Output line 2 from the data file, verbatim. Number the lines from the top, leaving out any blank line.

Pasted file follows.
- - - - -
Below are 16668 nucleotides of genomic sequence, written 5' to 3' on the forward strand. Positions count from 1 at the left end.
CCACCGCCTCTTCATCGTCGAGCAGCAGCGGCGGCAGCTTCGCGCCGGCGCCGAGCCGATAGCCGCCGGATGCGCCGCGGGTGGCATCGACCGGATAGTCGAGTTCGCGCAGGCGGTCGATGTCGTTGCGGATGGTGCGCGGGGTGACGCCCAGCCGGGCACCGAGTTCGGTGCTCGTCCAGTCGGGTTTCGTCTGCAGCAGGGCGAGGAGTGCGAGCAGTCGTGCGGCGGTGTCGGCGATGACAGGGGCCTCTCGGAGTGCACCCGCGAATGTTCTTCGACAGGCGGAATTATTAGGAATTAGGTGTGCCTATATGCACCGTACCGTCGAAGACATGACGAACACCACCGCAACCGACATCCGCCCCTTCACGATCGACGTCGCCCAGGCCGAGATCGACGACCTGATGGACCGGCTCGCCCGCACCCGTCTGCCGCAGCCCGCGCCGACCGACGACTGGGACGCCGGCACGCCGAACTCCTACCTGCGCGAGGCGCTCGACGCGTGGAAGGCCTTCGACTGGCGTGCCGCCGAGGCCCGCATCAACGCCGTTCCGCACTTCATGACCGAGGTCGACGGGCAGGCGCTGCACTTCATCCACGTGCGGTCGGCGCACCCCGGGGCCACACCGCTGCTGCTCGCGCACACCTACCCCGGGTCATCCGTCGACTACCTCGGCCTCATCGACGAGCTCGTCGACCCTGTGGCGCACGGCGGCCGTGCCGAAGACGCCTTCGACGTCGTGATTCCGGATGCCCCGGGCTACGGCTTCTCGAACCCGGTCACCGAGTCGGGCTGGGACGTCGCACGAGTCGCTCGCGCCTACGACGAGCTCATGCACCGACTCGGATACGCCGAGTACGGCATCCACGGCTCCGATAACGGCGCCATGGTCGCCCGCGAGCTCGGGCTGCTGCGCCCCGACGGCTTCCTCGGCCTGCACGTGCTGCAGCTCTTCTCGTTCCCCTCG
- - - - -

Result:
CCACCGCCTCTTCATCGTCGAGCAGCAGCGGCGGCAGCTTCGCGCCGGCGCCGAGCCGATAGCCGCCGGATGCGCCGCGGGTGGCATCGACCGGATAGTCGAGTTCGCGCAGGCGGTCGATGTCGTTGCGGATGGTGCGCGGGGTGACGCCCAGCCGGGCACCGAGTTCGGTGCTCGTCCAGTCGGGTTTCGTCTGCAGCAGGGCGAGGAGTGCGAGCAGTCGTGCGGCGGTGTCGGCGATGACAGGGGCCTCTCGGAGTGCACCCGCGAATGTTCTTCGACAGGCGGAATTATTAGGAATTAGGTGTGCCTATATGCACCGTACCGTCGAAGACATGACGAACACCACCGCAACCGACATCCGCCCCTTCACGATCGACGTCGCCCAGGCCGAGATCGACGACCTGATGGACCGGCTCGCCCGCACCCGTCTGCCGCAGCCCGCGCCGACCGACGACTGGGACGCCGGCACGCCGAACTCCTACCTGCGCGAGGCGCTCGACGCGTGGAAGGCCTTCGACTGGCGTGCCGCCGAGGCCCGCATCAACGCCGTTCCGCACTTCATGACCGAGGTCGACGGGCAGGCGCTGCACTTCATCCACGTGCGGTCGGCGCACCCCGGGGCCACACCGCTGCTGCTCGCGCACACCTACCCCGGGTCATCCGTCGACTACCTCGGCCTCATCGACGAGCTCGTCGACCCTGTGGCGCACGGCGGCCGTGCCGAAGACGCCTTCGACGTCGTGATTCCGGATGCCCCGGGCTACGGCTTCTCGAACCCGGTCACCGAGTCGGGCTGGGACGTCGCACGAGTCGCTCGCGCCTACGACGAGCTCATGCACCGACTCGGATACGCCGAGTACGGCATCCACGGCTCCGATAACGGCGCCATGGTCGCCCGCGAGCTCGGGCTGCTGCGCCCCGACGGCTTCCTCGGCCTGCACGTGCTGCAGCTCTTCTCGTTCCCCTCG